The world’s largest commercial drone enterprise is now a global superstar. China has become the world’s largest maker of drones, thanks to DJI and companies including Yuneec and PowerVision. These are now used in a variety of applications and daily activities, including pesticide spraying. Multiple heavy-duty quadcopter drones lifted hoses and other firefighting devices in an exciting demonstration in Chongqing in early 2020. Drones are widening China’s locus of possibilities, allowing farmers to cultivate land that was previously unavailable.

China is working to produce more advanced drones for both commercial and military uses. Drones are used to monitor atmospheric processes such as typhoons at high altitudes. When cloud-seeding flights raise rainfall in the Qilian Mountains in early 2021, these operations could make a significant difference. China performed four high-altitude drone flights with specialized meteorological devices in August 2020. Thirty sensors were lowered into a typhoon to conduct three-dimensional tests of the cloud system’s perimeter.

Two new drones have been photographed and released by Chinese state media. Both seem to be Chinese drone prototypes that were initially intended for the Chinese military. China has deployed a number of drones, most of which are used for surveillance. In comparison to consumer-grade drones, the military uses more specialized drones for more complex operations. The PLA uses Chengdu Aircraft Industry Group’s Wing Loong I and II medium-altitude, long-endurance systems, as well as the CH-5 medium-altitude, long-endurance systems. Instead of the batteries that fuel commercial drones, they are powered by internal combustion engines. Many have civilian and military applications, such as monitoring and cloud seeding.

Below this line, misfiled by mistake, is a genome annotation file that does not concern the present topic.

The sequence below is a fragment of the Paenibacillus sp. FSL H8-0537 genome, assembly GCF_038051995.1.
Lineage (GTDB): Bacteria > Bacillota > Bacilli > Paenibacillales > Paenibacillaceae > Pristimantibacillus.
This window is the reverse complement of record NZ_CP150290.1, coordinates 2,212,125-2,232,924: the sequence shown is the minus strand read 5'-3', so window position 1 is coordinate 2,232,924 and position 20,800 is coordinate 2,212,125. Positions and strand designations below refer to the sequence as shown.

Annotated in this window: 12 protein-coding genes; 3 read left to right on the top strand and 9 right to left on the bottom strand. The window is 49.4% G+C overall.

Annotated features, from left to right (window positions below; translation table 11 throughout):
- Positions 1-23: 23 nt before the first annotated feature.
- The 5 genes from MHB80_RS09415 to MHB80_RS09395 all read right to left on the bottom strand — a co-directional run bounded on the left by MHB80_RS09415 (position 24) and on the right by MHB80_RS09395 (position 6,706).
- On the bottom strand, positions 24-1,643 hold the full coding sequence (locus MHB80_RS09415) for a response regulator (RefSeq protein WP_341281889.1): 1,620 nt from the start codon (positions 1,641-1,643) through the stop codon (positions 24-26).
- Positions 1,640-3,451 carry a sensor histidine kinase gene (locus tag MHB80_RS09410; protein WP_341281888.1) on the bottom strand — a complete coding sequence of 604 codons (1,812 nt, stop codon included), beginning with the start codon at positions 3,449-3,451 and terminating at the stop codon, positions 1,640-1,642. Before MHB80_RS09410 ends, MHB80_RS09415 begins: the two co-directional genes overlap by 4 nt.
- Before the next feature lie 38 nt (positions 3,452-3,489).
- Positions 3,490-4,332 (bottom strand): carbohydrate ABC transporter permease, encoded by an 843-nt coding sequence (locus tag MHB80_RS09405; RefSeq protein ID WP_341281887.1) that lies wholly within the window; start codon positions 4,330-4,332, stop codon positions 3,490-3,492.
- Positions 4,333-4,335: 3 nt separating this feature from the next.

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The Hongdu GJ-11 is a stealthy, jet-powered flying wing with an internal arms bay, according to sources. The Chengdu WZ-8 drone is considered to be an air-launched drone with two rocket engines. The Xi’an H-6 bombers of the PLA air force will fire the drone. The PLA Navy is also thought to be considering high-capacity drones to fly from its third aircraft carrier. An unexplained drone appears to be being primed for takeoff from a land-based catapult in satellite images.

Algeria, Indonesia, and Iraq have also purchased related systems from China. In the export of armed drones, China has done extremely well. This is partly attributed to the United States’ reluctance to sell armed drones to all but its nearest allies. Muslim countries are less likely to use Israeli drones. Last October, the Trump Administration lifted the US’s self-imposed ban on broader drone exports. Jordan has placed up for sale the CH-4 (predecessor to the CH-5) drones.

China has a two-tier arms export scheme, with arms for export that are of poorer quality than those used by the PLA. Because of the mystery covering all of the PLA’s weapons, the outside world knows very little about what they can and cannot do. Drones are becoming an increasingly important part of low-intensity, non-conventional warfare among states with limited defense budgets and day-to-day civilian operations. There is no question that the commercial and military drone industries will continue to develop in the future. Kelley Aerospace, based in Singapore, has announced plans to build its own supersonic drone. It’s also possible that China hasn’t discovered a technological edge in drones.

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